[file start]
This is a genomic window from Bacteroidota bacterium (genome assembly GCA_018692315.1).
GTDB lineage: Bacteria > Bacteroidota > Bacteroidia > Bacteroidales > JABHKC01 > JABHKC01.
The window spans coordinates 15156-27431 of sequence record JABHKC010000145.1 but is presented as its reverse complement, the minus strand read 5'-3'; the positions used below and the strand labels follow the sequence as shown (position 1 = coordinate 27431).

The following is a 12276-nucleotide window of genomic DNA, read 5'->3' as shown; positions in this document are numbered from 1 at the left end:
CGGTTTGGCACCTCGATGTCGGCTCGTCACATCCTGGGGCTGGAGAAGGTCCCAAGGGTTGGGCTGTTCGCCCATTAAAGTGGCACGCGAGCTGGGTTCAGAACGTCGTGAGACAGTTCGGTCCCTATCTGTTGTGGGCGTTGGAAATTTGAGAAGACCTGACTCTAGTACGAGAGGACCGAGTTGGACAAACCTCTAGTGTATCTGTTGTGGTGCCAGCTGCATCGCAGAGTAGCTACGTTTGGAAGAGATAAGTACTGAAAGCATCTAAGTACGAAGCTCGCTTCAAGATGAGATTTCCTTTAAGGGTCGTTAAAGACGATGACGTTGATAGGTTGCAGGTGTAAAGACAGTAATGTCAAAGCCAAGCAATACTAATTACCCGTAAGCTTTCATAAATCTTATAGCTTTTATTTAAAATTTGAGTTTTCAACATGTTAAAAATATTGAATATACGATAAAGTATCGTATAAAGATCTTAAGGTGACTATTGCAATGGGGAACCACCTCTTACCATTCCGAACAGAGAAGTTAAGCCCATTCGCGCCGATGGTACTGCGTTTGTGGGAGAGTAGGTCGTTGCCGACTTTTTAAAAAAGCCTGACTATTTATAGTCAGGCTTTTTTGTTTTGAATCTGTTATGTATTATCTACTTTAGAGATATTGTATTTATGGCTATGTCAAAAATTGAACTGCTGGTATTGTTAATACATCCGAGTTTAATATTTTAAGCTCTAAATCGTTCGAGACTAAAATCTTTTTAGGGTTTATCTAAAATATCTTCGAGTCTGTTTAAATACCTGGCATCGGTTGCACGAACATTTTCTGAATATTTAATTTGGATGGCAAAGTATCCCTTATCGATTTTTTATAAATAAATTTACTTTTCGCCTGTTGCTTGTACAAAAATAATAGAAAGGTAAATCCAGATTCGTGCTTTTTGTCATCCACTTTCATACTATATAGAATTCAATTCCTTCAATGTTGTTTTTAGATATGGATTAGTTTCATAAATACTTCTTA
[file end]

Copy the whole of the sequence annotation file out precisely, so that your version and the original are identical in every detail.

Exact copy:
This is a genomic window from Bacteroidota bacterium (genome assembly GCA_018692315.1).
GTDB lineage: Bacteria > Bacteroidota > Bacteroidia > Bacteroidales > JABHKC01 > JABHKC01.
The window spans coordinates 15156-27431 of sequence record JABHKC010000145.1 but is presented as its reverse complement, the minus strand read 5'-3'; the positions used below and the strand labels follow the sequence as shown (position 1 = coordinate 27431).

The following is a 12276-nucleotide window of genomic DNA, read 5'->3' as shown; positions in this document are numbered from 1 at the left end:
CGGTTTGGCACCTCGATGTCGGCTCGTCACATCCTGGGGCTGGAGAAGGTCCCAAGGGTTGGGCTGTTCGCCCATTAAAGTGGCACGCGAGCTGGGTTCAGAACGTCGTGAGACAGTTCGGTCCCTATCTGTTGTGGGCGTTGGAAATTTGAGAAGACCTGACTCTAGTACGAGAGGACCGAGTTGGACAAACCTCTAGTGTATCTGTTGTGGTGCCAGCTGCATCGCAGAGTAGCTACGTTTGGAAGAGATAAGTACTGAAAGCATCTAAGTACGAAGCTCGCTTCAAGATGAGATTTCCTTTAAGGGTCGTTAAAGACGATGACGTTGATAGGTTGCAGGTGTAAAGACAGTAATGTCAAAGCCAAGCAATACTAATTACCCGTAAGCTTTCATAAATCTTATAGCTTTTATTTAAAATTTGAGTTTTCAACATGTTAAAAATATTGAATATACGATAAAGTATCGTATAAAGATCTTAAGGTGACTATTGCAATGGGGAACCACCTCTTACCATTCCGAACAGAGAAGTTAAGCCCATTCGCGCCGATGGTACTGCGTTTGTGGGAGAGTAGGTCGTTGCCGACTTTTTAAAAAAGCCTGACTATTTATAGTCAGGCTTTTTTGTTTTGAATCTGTTATGTATTATCTACTTTAGAGATATTGTATTTATGGCTATGTCAAAAATTGAACTGCTGGTATTGTTAATACATCCGAGTTTAATATTTTAAGCTCTAAATCGTTCGAGACTAAAATCTTTTTAGGGTTTATCTAAAATATCTTCGAGTCTGTTTAAATACCTGGCATCGGTTGCACGAACATTTTCTGAATATTTAATTTGGATGGCAAAGTATCCCTTATCGATTTTTTATAAATAAATTTACTTTTCGCCTGTTGCTTGTACAAAAATAATAGAAAGGTAAATCCAGATTCGTGCTTTTTGTCATCCACTTTCATACTATATAGAATTCAATTCCTTCAATGTTGTTTTTAGATATGGATTAGTTTCATAAATACTTCTTA